a 16 year old girl posted:


The ABC's of DADA

The opening theme of this is incredible.

o3o
Nov 29, 2002

1890 - 1918


Wow God forbid someone has a different opinion than you about something! Look at that wall of text. Please keep telling the internet all about how your ideals and opinions of art are the only true and valid ones and anyone who disagrees with you should shut up and never speak their mind ever!

Edit: By the way, he refers to "modern art" as anything that was made after the late 1860s, which is not incorrect. He isn't being technical and naming any particular movements because the presentation is meant to be understood by everyone, not just by those who have studied art history. That doesn't mean he doesn't know what he's talking about. He's a pretty well established artist and he knows his poo poo. He's not some ARC fucktard.

Also the fact that you think photography has replaced traditional figurative painting really shows how ignorant you are so I'm not sure why I'm even responding to your nonsense.

o3o fucked around with this message at 18:41 on Apr 19, 2011

Pipski
Apr 18, 2004



Illuminti posted:

He also made this very good documentary if you like Dangerous Knowledge
Icon Earth
http://video.google.com/videoplay?docid=5267904877110447555

Ooh, ta, will watch it now!

It hasn't been released yet, but the trailer for TT:3D is up: https://www.youtube.com/watch?v=QldZiR9eQ_0&feature=related Looks ... terrifying!

StrangersInTheNight
Dec 31, 2007



Exchanging glaaances..



o3o posted:

Also the fact that you think photography has replaced traditional figurative painting really shows how ignorant you are so I'm not sure why I'm even responding to your nonsense.

Photography didn't replace traditional figurative painting entirely, no, but the camera definitely removed much of the artists' relevance as someone who captures life, at least financially speaking. Artists were suddenly more 'obsolete', there was less paying work around and so they had to find new ways to give themselves and their work value. Figurative painting is still taught today, because it's an essential basic that every artist should learn, but it most definitely does not have the same importance in society in regards to recording life.

That's....pretty fundamental to any basic understanding of art history.

concerned mom
Apr 22, 2003

by Lowtax


Grimey Drawer

WingAttackPlanR posted:

Marwencol

http://www.marwencol.com/

This one is in threatres now, I saw it last night and Ai highly recomend it. Mark Hogencamp is a guy who gets his head bashed in by 5 jerks outside an upstate New York bar. He comes out of a coma with severe memory loss and physical disability. He eventually starts building the fictitious town of Marwencol set in World War II Belgium in 1/6 scale in his backyard and starts populating it with 1/6 scale models, barbies and action figures. Each model being a person in his past, friends and acquaintances. Crafting the town, its inhabitants and its story becomes his therapy for his significant physical and mental scars. Along the way he takes some pictures which caught the eye of a local photographer and eventually a NYC art gallery. The documentary is about his road to recovery and preparation for the gallery opening.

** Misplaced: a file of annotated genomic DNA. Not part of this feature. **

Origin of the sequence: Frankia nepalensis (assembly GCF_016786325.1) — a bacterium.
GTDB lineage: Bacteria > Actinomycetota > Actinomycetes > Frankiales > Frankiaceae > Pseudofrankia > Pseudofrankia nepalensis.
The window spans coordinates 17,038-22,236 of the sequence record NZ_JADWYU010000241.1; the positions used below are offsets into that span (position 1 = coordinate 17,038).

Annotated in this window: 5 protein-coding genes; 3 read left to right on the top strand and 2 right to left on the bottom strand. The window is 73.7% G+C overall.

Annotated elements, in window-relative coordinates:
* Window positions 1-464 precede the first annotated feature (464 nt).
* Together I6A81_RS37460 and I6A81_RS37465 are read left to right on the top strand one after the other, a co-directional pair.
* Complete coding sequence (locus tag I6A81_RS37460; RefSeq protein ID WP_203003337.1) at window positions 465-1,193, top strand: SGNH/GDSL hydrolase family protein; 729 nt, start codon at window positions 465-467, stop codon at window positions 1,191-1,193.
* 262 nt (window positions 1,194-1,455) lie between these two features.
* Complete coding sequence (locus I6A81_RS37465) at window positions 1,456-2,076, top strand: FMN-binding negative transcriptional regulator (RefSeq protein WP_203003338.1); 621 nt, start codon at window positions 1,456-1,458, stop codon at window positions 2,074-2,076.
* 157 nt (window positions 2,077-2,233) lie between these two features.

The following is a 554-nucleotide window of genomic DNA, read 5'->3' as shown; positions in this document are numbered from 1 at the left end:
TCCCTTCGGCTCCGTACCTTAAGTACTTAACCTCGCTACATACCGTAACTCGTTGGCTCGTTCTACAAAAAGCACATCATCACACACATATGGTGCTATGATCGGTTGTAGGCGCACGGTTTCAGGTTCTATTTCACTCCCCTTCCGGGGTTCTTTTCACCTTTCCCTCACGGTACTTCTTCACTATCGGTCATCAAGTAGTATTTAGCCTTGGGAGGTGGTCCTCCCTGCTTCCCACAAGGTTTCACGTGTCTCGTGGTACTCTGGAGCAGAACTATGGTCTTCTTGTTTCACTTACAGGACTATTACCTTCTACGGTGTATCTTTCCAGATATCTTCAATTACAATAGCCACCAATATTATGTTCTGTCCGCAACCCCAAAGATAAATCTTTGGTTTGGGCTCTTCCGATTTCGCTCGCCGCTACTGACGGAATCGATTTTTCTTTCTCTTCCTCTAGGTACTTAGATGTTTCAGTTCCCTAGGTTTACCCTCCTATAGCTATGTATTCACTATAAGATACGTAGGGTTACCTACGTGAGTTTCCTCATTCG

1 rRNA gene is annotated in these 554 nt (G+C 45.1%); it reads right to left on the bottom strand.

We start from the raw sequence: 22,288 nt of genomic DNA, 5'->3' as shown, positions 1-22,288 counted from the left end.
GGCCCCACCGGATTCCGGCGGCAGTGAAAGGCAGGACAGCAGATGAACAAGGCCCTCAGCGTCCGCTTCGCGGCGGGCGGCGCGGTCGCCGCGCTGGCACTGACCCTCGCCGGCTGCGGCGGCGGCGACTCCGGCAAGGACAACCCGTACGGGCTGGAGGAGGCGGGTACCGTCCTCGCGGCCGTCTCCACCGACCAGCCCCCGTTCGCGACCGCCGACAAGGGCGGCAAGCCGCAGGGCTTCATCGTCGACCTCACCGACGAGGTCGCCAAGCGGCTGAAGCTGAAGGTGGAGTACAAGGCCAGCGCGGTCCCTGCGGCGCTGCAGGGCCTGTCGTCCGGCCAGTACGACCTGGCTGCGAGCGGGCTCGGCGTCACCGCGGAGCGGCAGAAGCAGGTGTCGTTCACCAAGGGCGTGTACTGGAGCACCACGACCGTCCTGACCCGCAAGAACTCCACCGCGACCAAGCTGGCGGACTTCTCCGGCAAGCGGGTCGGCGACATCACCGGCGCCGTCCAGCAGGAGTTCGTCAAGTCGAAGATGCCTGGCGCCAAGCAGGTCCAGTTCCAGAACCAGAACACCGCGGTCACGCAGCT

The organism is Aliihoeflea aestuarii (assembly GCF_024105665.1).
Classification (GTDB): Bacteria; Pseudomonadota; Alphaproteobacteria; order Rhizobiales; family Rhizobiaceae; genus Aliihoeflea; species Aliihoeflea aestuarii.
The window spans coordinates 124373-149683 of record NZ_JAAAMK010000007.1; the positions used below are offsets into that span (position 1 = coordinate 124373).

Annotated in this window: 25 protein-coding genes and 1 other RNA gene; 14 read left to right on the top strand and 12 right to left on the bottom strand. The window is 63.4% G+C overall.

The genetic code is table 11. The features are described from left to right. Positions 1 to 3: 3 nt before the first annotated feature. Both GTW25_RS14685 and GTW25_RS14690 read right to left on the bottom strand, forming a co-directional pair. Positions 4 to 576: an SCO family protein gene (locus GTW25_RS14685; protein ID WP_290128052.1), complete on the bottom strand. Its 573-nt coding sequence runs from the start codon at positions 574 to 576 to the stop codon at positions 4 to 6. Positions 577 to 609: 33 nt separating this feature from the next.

I just watched this and it was amazing. Did anyone else expect his doll's doll to have a doll of its own? I really felt for the guy; he seemed to have a bit of a past but he really just wanted to have control over his life after having it taken from him. The comment from the gallery-viewer who said they'd prefer to see real photos of war so far missed the point it was obtuse. It's interesting how far inside his head you can see and how much he opens up. Plus the fact he takes kick-rear end photos.

Lacerta
Oct 16, 2005

Baby, tonight the world belongs to you and I.


o3o posted:

Not a documentary, but a very interesting presentation: The Banishment of Beauty (playlist) is about traditional figurative painting vs. modern art. Being a huge fan of classical painting and an art history nerd, I loved every word of this, and agree with all of it.

This should be very interesting to watch even if you don't know much about art (probably even more interesting that way). I can't recommend it enough.

It's about an hour long.


I paint realism. This documentary is a crock of "ig'nant and proud" bullshit.

He showed some abstract works that were moving and beautiful, then dismissed them as paint on ragged cardboard. He's got no taste at all, can he not see the mixture of textures and colours, how the ragged edges and slap-dash painting contribute to a sense of frantic urgency? The guy acts like a painting isn't art unless there's a naked woman on it.

Then he showed some stunning works that experiment with layers of paint, using broad, unnatural slashes of colours: bright yellows and vibrant purples, but at the same time you can see that the figure in the painting is standing in deep shadow. He can't see the skill that takes?